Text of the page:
“Better to reign in Hell, than to serve in Heaven.”
— John Milton, Paradise Lost
First I need to be honest about my love of Chuck Palahniuk’s first novel “Fight Club.” That book, along with the film, is like a religion to me. I can quote it. I have the book, the DVD, the Blu-ray, the soundtrack and I even have a shirt with a bar of pink soap printed on the front. So I am a little biased in favor of Palahniuk.
However, even an obsessed fan like myself found his novels to be a case of diminishing returns. His previous novel, “Pygmy,” was unreadable.
So I approached Palahniuk’s new novel, “Damned,” with a bit of trepidation. It turns out that, while quite flawed, “Damned” is his best work in years.
The novel is told from the perspective of thirteen-year-old Madison who begins her story with “Are you there, Satan? It’s me, Madison,” echoing Judy Blume. Madison, it turns out, has just died and is now a prisoner in Hell. Her story moves back and forth from her previous life as the daughter of a famous actress and a successful businessman to her present death and adventures in Hell. She is an overweight girl who has a chip on her shoulder about everyone. When she dies, she is friendless.
It turns out that she enjoys Hell much more than her life on earth.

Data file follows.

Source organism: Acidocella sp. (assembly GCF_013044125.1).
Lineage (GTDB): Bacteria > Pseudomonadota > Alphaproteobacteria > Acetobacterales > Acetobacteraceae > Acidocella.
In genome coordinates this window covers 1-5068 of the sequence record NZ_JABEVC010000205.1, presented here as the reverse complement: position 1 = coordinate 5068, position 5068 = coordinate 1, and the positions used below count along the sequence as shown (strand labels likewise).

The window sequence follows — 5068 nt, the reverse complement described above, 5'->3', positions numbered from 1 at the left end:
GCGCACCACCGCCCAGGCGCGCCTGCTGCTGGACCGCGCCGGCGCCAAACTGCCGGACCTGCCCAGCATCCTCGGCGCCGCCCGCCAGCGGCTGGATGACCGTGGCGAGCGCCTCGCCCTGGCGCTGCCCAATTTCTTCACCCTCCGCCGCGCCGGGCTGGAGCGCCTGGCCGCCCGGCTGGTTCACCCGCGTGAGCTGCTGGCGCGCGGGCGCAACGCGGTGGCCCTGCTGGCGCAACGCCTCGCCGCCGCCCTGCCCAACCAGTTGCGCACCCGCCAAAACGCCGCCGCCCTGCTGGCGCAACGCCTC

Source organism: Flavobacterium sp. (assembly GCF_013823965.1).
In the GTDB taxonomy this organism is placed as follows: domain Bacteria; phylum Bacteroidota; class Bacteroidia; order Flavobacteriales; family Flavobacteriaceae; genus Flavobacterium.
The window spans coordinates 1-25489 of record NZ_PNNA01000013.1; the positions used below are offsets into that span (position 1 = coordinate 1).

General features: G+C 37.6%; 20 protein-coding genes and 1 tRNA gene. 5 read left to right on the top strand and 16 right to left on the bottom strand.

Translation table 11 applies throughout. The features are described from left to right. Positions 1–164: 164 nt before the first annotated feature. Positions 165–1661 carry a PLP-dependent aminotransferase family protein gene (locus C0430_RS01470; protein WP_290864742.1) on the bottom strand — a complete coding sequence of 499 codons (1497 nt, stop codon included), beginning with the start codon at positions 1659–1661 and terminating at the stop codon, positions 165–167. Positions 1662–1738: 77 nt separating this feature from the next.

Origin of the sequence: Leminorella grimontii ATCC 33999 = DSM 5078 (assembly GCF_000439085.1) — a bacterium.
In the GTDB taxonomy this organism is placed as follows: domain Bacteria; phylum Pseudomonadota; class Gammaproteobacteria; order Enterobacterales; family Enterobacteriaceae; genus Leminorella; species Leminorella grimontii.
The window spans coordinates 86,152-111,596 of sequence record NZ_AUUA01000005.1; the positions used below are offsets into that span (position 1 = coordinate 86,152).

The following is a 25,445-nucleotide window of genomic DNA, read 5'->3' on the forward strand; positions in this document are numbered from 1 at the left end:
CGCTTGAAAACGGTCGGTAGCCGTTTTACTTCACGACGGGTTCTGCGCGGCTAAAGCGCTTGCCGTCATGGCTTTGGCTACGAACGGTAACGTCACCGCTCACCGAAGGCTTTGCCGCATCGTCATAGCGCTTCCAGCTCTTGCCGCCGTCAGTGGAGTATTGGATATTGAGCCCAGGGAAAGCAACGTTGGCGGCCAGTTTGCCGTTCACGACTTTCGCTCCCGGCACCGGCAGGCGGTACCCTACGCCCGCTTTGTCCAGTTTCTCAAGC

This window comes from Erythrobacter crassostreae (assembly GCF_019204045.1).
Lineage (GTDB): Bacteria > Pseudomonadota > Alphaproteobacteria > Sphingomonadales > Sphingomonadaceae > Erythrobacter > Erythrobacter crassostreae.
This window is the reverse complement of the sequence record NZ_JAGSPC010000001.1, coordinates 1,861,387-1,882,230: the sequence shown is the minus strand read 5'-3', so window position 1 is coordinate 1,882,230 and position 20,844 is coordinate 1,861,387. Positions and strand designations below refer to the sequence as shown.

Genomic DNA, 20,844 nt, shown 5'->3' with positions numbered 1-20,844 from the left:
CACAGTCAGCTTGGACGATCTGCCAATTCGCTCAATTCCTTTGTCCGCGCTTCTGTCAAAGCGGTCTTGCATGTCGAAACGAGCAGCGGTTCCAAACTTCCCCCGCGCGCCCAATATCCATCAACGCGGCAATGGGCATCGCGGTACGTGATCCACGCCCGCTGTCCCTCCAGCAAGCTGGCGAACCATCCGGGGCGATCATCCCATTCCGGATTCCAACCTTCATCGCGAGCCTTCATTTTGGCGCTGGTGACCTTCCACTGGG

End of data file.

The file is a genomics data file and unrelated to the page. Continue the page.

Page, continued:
She brings together a group of troubled teens, a punk rocker, a geek, a rich girl and a football player. If it reminds the reader of the “Breakfast Club,” that should be no surprise. The novel, in an annoying fashion, constantly makes this connection. They escape from their cells and travel through Hell, eventually finding work as telemarketers.
It turns out that Hell is very much like the fundamentalist Christian view. Those who do not conform to that branch of Christianity get to spend eternity in the underworld.
Palahniuk works hard write as a teenage girl, but it is clearly his voice most of the time. But it is not a total failure on his part. Madison, who seems a bit too old in the beginning, starts to shine as she begins to take control of what appears to be an uncontrollable situation. The story takes some unexpected turns and ends on a perfect note, leaving the reader wanting more.
Palahniuk’s prose has always been a bit subversive and he always looks for ways to offend the general public. “Damned” features rivers of feces and a sea of sperm. However, if you can handle a scene in which Madison stops a giant female demon from killing her by sexually pleasing it with the decapitated head of a blue-haired punk rocker, you should be fine.
I recommend “Damned” for its entertainment value and some great twists. But you have been warned.
247 pages, hardcover